First, they selected their topics. Then they spent months researching and writing. The next step was to present their findings.
The students in Masters Thesis completed that significant step in March, sharing their research and answering questions from an audience of teachers and students during virtual presentations. Having successfully defended their theses, the students will now work on projects related to their topics.
Kwynne Schlossman ’22, whose thesis focuses on the idea of legacy, explains that she “has been obsessed with the idea of legacy since I was little,” and “saw this as a great opportunity to explore this idea. I joined the class seeking a way to dedicate more of my time to thinking deeply about this topic and the effect it has on our lives.”
Schlossman appreciated the opportunity to present her findings and “have my peers engaged in my topic and spark their thinking of it.” Now that she has successfully defended her thesis, she plans to conduct a series of interviews with community members about the finite nature of life.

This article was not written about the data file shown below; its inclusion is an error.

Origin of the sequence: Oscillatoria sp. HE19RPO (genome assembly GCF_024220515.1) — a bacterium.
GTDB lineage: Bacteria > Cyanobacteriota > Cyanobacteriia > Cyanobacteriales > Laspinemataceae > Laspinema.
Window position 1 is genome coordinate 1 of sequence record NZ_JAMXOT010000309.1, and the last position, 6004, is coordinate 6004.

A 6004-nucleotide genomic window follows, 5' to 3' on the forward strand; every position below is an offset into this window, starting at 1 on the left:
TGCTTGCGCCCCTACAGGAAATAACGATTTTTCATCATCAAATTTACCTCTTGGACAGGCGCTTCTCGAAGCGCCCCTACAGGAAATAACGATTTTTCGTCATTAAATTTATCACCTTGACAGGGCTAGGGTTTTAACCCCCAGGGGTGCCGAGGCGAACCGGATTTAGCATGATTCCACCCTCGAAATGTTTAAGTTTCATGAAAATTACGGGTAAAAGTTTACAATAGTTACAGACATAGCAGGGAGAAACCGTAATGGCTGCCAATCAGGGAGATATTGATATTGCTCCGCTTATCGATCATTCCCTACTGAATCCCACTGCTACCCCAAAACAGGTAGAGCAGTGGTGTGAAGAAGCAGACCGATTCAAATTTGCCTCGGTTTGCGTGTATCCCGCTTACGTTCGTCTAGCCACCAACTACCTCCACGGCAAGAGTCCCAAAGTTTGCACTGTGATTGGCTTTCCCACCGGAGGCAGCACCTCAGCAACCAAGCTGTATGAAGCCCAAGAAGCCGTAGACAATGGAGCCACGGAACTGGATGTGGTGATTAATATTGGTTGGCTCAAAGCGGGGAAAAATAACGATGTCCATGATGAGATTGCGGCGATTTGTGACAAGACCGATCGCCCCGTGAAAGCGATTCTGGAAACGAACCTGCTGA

Mia Romanoff ’22 has been researching the "Not Like Other Girls" phenomenon, which is a reaction to feminine stereotypes. She explained that, “In addition to wanting to expand my research skills, I took Masters Thesis so I could take a deep look into a topic that interests me with the guidance and structure that a class provides.”
While Romanoff believes the most difficult part of the process has been writing the paper, she described the experience of presenting her thesis as “nerve-wracking.” At the same time, she found the presentation to be “the most rewarding part. I really enjoyed being able to share what I learned and have people respond to it. I got so many great questions and it's nice knowing that other people were interested in what I had to say.” Next up for Romanoff is interviewing her peers and creating a video about their relationships with media and femininity.
Olive Saraf’s presentation, “From Paintbrush to Pencil: The Intersection of Art and Literature,” was borne out of a family connection. Her grandfather, who passed away last year, was a portrait artist, and Saraf shares that “I was so drawn to [one of his works] that I decided to write a creative story about it. That was my main inspiration to take this research further and explore other paintings/artists that I could write about.”
“I hope my teacher and peers took away the importance of exploring art,” Saraf explains. “I’ve always grown up around art and museums, but I hoped to convey to a larger audience just how fascinating it is to study paintings and explore how and what we take away from them/interpret them.”
Matt Ives, a faculty member in the History and Religion Department and the Masters Thesis advisor, is thrilled with the students’ work: “I am so pleased and proud of these kids,” he said. “They’ve followed their passions through a really difficult year and the results have been fantastic!”